Quaker Paring Knife


My wife’s Quaker Paring Knife is (as she will attest) the “most valuable knife” in her very active kitchen.  Indeed, she uses it every day–and when preparing virtually all of our home-cooked meals.  While simple in design the Quaker Paring Knife is a real work horse.  The sharpest knife in our very busy kitchen.

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Photos: 1) Civil War Era (1850s) Reclaimed Cherry; 2) From Top: Colonial Era (1700s) American Chestnut; 100 Year-Old “Wormy” Chestnut; Civil War Era (1850s) Reclaimed Cherry,  Photo of 1800s Appalachia American Chestnut Forest (Courtesy of the Forest History Society, Durham, NC.)

Knife Dimensions: Length 7.0 in. (Blade 3.0 in.); Height (.7 inches); Width (0.066 in.)

Blade:  1095 High-Carbon Steel (Grind Finish)

Handle Construction:  All of my handles are full tang in design and handcrafted “from scratch” starting with a single block of wood or beam of timber.  Each handle is fastened with pins (both treenail and brass options are available) and, as a final step, secured with  a 2,000 lb. Epoxy Resin.

Wood Selection:  Four options are available.

Mid-1800s Reclaimed Walnut ($95.00):  I recently acquired a very large beam of reclaimed walnut salvaged from a Montgomery County, Ohio barn dated back to the mid-1800s.  Like my first supply of Early 1900s reclaimed walnut, this beautiful wood is an unusually dark “burgundy/purplish” color which makes for a unique and interesting handle.

Civil War Era (1850s) Reclaimed Cherry ($95.00)  After months of searching I recently came across a 8′ long 8″ by 8″ beam of cherry salvaged from a barn built in the 1850s “just up the road” in Randolph County Indiana.  This Civil War Era find is exceedingly rare given that few barns of that era were constructed with cherry beams.  I am excited to be able to offer this option.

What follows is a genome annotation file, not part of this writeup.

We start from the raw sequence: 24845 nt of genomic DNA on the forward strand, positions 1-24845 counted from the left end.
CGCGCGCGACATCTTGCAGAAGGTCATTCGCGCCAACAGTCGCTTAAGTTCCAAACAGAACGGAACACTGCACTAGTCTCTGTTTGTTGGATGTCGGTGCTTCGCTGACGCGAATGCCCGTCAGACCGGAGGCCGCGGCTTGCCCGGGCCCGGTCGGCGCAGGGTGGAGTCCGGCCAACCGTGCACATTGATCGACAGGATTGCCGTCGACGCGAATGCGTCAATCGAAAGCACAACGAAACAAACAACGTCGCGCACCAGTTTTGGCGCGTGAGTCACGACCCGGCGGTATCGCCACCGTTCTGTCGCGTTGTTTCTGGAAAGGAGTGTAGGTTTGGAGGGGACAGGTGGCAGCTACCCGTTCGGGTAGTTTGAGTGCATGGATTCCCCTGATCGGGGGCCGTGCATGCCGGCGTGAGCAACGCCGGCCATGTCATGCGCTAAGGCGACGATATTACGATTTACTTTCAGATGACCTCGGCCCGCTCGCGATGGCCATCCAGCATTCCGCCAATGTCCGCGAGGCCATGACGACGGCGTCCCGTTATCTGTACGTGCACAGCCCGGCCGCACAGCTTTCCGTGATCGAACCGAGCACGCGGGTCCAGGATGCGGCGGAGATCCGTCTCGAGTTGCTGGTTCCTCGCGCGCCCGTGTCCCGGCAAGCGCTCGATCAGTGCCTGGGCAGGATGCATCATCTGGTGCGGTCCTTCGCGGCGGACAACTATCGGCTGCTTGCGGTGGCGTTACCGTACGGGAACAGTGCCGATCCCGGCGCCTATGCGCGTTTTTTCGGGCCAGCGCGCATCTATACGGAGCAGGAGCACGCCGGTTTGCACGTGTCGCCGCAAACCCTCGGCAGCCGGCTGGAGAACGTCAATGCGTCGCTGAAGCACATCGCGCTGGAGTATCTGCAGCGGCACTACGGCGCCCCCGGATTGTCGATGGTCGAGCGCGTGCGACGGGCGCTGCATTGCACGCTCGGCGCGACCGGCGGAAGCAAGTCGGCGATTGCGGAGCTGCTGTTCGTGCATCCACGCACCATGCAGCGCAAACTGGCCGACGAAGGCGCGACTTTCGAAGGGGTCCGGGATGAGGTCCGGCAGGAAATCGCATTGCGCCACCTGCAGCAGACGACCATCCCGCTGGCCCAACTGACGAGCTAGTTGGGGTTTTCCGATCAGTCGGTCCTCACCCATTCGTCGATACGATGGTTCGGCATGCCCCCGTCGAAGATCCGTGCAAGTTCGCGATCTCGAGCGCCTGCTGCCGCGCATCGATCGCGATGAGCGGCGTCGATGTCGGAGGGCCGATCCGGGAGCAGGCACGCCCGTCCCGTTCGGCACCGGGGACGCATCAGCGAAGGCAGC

100+ Year-Old “Wormy” American Chestnut ($120.00)  “Wormy Chestnut” is the term used for wood salvaged from the more than four billion trees killed off by a blight fungus which brought the American Chestnut to the brink of extinction in the late 1800 and early 1900s.  The small holes that are a defining characteristic of this difficult-to-find wood are the work of beetles and other insects that attacked the dead and dying trees 100+ years ago.

Pin Options;

Treenail  Pins: I prefer to construct my knifev handles using handcrafted hardwood pegs for two pragmatic reasons. First, as experienced woodworkers will tell you, hardwood joinery results in a stronger bond than when using metal (such as nails, screws and brass pins). Second, I like the unique look of treenail pins and the fact that they enable me to make a one-of-a-kind knife that can be used daily and also handed down to future generations.

Standard Brass Pins: While the use of treenails in the construction of my knives is a signature feature of my work, I also offer the more traditional option of standard brass pins.  

20% off on orders of $350 or more. Enter coupon code 20HFK24 at check out.

Delivery Schedule:  Please allow 4-6 weeks for delivery.


Brass Pins, Treenail Pins


100+ Year-Old “Wormy” Chestnut, Civil War Era (1850s) Reclaimed Cherry, Mid 1800s Reclaimed Walnut